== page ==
Remodeling documentation

Image credit: Flickr mtischendorf

Remodeling documentation

A few years ago we went house-hunting in Austin, Texas. One house was so popular during the first showing, there were six back-to-back appointments. We waited in the driveway while another couple toured it. Once they left, we could quickly go through it while another prospective buyer waited on the front walkway.

This house was awful. Every single surface was ugly, out-dated, and circa 1973. There was a giant hole in dirt by the front porch, likely dug by an animal. But you know what? I loved it. I wanted to bring it back to a vibrant family home, taking it back from the rogue porch-dwelling raccoons — or was it dirt-digging armadillos? We may never know.

Raccoon visiting

Let’s look at your code base and your doc base as a great house with a good layout and foundational “bones.” You still need that “punch list” to hand to your contractor. When you move towards more docs like code techniques, make sure you treat your doc base like a code base, and track defects. Get that “punch list” done.

With a code base, you know how much remodeling you need to do. The same thinking can work well for docs. How dated have your docs become? How accurate are the docs compared to the rest of the code base? How can you make the site livable and vibrant again?

Let’s give your readers the chance to do those quality checks for you as easily as possible: by reporting the bug on the page where they found it.

This technique works well when:

  • You have more readers than contributors. (I generally hope this always happens.)
  • Your readers are super busy. Still, they do want to make the docs better and help others.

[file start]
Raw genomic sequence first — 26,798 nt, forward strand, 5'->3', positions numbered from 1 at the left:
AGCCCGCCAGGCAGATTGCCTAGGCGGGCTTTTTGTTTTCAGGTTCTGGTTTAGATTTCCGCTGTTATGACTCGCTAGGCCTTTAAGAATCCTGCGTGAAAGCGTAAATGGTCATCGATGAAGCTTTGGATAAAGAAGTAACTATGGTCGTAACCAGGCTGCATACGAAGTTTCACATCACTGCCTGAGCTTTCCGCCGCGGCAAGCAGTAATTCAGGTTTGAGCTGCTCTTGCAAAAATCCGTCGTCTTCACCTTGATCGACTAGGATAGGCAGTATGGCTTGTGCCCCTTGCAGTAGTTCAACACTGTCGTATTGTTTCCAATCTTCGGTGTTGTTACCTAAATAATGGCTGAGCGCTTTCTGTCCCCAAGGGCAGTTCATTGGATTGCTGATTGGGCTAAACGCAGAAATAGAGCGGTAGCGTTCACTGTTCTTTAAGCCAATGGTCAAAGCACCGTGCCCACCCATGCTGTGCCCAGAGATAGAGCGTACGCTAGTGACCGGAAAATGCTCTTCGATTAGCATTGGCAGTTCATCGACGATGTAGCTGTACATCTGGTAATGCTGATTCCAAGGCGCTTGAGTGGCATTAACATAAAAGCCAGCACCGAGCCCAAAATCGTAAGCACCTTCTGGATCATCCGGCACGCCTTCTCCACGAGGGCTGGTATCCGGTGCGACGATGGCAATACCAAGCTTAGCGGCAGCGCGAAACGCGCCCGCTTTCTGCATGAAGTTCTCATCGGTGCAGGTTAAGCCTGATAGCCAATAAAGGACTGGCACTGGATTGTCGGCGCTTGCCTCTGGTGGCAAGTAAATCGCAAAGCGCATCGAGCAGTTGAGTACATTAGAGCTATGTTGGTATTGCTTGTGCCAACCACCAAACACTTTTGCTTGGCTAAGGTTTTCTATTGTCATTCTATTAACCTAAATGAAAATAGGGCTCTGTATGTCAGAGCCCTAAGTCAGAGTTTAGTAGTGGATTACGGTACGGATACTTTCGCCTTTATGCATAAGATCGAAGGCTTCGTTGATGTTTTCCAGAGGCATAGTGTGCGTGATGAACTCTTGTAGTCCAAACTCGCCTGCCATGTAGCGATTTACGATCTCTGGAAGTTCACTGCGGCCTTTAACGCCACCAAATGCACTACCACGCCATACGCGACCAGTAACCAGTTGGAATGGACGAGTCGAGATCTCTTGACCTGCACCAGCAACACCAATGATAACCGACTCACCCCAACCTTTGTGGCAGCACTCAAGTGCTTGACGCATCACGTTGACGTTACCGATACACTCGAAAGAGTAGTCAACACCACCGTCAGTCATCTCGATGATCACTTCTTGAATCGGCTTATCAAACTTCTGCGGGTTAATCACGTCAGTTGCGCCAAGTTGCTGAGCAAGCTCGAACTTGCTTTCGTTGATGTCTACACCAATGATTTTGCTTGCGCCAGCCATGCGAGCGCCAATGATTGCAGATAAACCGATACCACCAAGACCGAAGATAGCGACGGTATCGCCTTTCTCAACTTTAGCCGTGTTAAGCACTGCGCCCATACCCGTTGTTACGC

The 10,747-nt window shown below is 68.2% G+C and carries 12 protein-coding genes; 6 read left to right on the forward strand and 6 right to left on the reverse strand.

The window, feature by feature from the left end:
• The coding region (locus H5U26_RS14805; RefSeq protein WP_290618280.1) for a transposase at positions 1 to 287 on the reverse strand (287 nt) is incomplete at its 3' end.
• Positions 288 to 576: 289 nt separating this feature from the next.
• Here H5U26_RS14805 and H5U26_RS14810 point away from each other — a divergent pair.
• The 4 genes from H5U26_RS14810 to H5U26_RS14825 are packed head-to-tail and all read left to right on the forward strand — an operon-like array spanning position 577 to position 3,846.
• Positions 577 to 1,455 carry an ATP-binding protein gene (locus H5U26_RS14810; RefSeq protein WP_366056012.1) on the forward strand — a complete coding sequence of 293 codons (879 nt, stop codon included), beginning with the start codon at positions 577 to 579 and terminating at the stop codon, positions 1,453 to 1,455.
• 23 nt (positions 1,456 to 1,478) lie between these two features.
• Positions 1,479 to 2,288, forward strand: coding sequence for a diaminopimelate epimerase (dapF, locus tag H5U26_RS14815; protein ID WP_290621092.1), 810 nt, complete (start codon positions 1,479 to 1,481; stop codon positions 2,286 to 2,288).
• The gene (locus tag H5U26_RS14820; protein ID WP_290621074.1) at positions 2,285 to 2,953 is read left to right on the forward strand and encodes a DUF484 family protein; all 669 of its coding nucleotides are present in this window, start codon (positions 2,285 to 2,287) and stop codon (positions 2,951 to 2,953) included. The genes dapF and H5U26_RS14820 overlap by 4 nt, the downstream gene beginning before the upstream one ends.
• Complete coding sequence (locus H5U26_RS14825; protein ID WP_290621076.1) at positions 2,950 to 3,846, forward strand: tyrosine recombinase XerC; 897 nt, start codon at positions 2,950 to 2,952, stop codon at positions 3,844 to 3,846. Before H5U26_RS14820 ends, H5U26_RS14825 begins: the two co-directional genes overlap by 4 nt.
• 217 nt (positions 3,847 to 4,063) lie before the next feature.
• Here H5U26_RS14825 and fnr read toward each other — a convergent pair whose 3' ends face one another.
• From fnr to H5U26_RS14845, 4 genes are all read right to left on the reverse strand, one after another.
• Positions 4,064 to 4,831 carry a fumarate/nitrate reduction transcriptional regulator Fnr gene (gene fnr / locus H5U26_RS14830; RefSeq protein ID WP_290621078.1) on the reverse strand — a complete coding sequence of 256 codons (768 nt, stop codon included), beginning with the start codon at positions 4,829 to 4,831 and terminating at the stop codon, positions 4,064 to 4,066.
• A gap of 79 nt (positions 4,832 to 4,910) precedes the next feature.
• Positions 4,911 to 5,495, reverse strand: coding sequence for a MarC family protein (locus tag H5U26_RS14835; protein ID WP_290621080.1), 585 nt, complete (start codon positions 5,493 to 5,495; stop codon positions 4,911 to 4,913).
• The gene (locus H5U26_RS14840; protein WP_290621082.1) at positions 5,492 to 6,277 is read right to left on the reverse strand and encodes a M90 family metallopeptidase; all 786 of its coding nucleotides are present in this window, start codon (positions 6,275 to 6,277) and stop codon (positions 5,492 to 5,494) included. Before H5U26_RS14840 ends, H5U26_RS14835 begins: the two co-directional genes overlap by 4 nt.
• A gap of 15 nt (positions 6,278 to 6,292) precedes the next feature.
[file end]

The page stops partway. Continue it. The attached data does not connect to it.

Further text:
• You want to know how far your docs have “drifted” from the truth.
  • You want your docs to be more trustworthy by chipping away at a bug backlog.
  • You have a private GitHub repo for documentation, but you want to enable public bug reports with tracking back to your docs repo.

Your quick win is to look at your current docs site, any given page. Is there a way to report a bug publicly, to add to the “punch list?”

  1. Bare minimum starter level would be an email address link from every page.
  2. Level up by adding a link to your GitHub source repo Issues page so readers can report bugs.
  3. Better yet, write a quick bit of code to embed on every output doc page so that the issue is pre-filled with relevant information.

Here are some resources to get your first punch in that punch list:

  • Using Python Sphinx? The OpenStack docs theme has some Javascript you could re-use to pre-populate an Issue template so the reporter sends the page URL, the source URL, the git SHA of the commit for that version of the page, and the release version value. See this docs.js snippet.
  • Using a private repo for docs, but want to track bugs publicly? Use Issues-only Access Permissions.
  • Want to add a bit of code to pre-create Issues to use as comments on every page? Free yourself from Disqus comments. Try this set of tips and sample code in a blog post.

You get three lessons plus a free review checklist in a neat PDF file.